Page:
A few years ago, the concept of autonomous vehicles captivated consumers. While the technology has progressed tremendously, most self-driving experiences are still limited to driver assistance, partial automation, or conditional automation. Innovation develops over time.
Compare that to the emergence of mobile sample. Ten years ago, it was the most significant innovation in the online sample industry. Mobile sample was discussed in every conference from 2010 to 2016. Despite the buzz, however, mobile sample didn’t immediately catch on. The technology existed, but brands resisted the change in survey methodology. But that started to change in 2017. Larger companies began to consider mobile sampling as a means to collect data. Mobile sampling has since gone mainstream and presents a big opportunity to reach a sought-after demographic – multicultural consumers.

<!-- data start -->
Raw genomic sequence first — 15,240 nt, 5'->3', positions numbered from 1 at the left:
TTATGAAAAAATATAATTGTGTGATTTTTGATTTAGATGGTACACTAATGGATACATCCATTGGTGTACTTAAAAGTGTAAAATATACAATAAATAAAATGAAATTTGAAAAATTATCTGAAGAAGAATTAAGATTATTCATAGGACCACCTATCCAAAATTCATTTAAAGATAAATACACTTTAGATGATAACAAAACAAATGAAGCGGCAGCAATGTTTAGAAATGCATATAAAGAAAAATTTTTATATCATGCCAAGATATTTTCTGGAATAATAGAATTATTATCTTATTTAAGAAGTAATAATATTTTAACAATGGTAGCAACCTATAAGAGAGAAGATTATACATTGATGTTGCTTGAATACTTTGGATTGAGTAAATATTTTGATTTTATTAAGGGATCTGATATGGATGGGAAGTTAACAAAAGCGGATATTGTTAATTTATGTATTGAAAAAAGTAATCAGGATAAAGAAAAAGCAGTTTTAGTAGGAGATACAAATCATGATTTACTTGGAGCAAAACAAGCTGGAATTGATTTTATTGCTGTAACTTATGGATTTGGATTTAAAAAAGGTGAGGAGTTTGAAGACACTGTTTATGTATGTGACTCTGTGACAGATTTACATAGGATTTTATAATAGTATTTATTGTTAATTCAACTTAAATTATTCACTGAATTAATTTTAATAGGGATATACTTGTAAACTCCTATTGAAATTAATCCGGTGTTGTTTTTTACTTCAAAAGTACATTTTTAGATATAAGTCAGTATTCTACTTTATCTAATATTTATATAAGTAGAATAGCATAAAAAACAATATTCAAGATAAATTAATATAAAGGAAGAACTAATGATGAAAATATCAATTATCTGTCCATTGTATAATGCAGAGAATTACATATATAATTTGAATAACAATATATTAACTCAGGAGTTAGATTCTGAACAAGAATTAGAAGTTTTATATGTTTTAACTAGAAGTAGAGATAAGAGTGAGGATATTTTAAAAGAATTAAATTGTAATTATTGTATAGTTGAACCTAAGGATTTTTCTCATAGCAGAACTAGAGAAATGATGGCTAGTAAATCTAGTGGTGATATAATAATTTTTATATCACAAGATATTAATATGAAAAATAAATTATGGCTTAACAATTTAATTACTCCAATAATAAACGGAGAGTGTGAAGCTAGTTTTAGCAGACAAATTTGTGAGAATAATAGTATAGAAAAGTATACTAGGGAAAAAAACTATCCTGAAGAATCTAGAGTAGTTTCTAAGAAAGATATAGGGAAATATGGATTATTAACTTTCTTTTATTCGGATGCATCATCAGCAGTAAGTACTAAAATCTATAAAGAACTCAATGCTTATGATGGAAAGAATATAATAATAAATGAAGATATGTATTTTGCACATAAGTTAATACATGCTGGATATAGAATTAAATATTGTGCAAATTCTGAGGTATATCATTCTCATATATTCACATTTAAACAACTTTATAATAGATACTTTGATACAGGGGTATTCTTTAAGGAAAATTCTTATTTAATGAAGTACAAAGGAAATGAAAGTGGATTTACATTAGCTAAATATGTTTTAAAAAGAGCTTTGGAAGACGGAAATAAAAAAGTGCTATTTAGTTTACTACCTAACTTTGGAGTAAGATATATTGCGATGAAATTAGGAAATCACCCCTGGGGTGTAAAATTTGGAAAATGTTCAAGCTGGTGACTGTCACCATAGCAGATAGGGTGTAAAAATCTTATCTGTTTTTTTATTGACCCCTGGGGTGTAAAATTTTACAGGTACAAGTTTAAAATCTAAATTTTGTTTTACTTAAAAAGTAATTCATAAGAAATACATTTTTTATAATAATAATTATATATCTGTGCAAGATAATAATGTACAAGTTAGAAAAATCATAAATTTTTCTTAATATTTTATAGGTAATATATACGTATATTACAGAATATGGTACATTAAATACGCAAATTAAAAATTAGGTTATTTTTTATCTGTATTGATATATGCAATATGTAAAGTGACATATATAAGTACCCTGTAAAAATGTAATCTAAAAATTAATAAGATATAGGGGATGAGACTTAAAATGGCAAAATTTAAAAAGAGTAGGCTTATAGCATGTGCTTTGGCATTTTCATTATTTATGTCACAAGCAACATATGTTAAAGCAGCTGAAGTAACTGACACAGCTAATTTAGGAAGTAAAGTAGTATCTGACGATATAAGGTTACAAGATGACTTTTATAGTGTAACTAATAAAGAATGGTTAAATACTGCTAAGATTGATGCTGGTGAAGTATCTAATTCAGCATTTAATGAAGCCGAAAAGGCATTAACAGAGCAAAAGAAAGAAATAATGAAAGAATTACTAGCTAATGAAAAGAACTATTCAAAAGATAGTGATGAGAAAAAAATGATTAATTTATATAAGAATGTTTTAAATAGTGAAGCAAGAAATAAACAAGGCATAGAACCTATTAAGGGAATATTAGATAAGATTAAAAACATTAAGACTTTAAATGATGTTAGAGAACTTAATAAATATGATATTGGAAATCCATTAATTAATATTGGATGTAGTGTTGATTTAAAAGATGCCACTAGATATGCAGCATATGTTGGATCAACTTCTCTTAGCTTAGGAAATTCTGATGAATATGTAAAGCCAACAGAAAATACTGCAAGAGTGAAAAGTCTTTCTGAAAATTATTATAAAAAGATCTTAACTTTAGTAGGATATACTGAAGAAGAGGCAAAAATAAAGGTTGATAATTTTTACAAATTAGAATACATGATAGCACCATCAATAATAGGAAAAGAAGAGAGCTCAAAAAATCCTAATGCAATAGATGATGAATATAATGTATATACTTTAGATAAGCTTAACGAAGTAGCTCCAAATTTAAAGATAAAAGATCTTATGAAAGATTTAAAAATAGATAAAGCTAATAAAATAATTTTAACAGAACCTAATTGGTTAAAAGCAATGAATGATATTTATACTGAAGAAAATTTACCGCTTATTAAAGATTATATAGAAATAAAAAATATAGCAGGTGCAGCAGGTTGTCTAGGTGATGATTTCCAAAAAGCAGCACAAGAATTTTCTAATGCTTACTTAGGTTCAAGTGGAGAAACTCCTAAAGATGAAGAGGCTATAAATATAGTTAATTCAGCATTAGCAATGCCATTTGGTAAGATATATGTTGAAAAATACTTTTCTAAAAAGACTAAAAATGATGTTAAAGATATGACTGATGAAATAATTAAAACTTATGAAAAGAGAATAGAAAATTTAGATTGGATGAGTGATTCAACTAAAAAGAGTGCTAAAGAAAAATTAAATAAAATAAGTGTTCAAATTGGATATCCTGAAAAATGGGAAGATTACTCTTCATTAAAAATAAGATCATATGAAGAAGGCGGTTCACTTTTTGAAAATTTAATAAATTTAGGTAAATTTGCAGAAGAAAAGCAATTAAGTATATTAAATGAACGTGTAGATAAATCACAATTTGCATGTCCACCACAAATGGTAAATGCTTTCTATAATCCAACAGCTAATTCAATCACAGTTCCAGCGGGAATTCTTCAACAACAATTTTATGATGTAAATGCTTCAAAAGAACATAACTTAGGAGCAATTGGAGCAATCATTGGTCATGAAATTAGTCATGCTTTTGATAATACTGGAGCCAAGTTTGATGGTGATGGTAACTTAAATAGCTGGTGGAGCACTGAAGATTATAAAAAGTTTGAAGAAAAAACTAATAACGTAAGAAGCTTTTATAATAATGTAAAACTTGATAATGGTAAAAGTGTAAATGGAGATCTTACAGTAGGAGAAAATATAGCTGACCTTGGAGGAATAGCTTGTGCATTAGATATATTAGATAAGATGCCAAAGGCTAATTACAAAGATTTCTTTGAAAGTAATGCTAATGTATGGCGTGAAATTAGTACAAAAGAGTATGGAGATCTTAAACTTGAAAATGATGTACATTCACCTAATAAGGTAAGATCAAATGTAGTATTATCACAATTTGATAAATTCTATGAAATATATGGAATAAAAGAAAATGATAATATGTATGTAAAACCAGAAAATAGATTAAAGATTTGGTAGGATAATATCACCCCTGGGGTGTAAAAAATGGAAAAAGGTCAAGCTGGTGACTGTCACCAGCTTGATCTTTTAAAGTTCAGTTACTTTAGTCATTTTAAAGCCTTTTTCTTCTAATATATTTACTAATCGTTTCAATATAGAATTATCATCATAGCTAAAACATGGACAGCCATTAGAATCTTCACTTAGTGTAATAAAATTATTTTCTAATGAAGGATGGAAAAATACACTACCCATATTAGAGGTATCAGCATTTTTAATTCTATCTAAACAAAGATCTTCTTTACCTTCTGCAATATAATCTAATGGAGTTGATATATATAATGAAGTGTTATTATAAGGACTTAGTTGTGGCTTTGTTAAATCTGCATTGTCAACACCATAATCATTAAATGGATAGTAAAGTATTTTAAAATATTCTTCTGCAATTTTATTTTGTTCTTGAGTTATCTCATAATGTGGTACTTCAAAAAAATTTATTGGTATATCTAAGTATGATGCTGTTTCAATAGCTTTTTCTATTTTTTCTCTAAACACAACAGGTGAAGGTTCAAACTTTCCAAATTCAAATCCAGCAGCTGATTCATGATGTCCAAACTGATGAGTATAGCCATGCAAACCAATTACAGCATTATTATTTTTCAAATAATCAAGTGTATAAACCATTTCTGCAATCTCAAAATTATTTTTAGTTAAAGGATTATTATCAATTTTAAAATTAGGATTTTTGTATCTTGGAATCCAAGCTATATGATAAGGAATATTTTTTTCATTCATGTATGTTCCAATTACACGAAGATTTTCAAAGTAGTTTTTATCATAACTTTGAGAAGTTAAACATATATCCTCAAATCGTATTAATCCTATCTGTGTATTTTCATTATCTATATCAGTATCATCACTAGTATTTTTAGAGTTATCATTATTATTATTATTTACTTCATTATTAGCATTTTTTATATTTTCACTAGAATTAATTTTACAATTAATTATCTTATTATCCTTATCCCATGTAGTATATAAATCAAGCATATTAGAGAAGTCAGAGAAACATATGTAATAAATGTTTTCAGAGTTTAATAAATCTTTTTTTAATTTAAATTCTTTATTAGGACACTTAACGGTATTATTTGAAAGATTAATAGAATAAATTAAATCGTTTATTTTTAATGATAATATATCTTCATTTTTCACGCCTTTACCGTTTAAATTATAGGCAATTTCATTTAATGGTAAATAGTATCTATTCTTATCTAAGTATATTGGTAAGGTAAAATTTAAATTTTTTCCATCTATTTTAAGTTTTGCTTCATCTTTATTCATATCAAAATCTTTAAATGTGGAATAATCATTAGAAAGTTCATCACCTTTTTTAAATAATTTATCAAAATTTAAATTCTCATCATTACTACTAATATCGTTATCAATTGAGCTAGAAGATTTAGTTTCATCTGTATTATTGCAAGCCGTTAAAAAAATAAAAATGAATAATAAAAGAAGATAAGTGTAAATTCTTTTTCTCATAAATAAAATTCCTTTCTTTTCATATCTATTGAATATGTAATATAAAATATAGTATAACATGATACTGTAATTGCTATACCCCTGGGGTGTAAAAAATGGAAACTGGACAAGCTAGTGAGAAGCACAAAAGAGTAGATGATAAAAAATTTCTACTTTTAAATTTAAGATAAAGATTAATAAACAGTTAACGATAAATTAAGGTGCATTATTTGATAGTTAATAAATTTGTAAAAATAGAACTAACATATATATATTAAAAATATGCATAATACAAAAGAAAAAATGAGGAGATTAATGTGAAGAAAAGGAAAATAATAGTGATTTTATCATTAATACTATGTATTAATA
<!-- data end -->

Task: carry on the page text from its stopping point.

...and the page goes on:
Mobile Sample Increases Multicultural Reach
The shift to mobile slowly started to emerge in 2014 when mobile compatible surveys came online. By 2017, mobile-compatible surveys were prevalent, and it’s common now, which aids multicultural research. Mobile surveys allow for broader reach among U.S. Hispanics, especially unacculturated consumers. This segment is the most challenging segment to reach online. Mobile-enabled surveys have made this group more accessible.
Mobile Enables Segmentation
Conducting surveys via a mobile device also allows researchers to segment a particular niche community more accurately when compared to doing so via desktop. When accessing the survey on mobile devices, such as smartphones, cookies drop onto browsers to report user activity, and along with location data, researchers can identify the individual using the device.
Mobile Surveys Are Undervalued
Mobile surveys were not around in mass ten years ago due to a lack of technology to support it and no one advocating for it. The market research industry naturally orbited towards mobile-enabled surveys over time, however. This innovation inadvertently benefited cultural research as multicultural consumers, particularly Hispanics, over-index on smartphone use. Accessibility to respondents and real-time insights help researchers better serve their clients.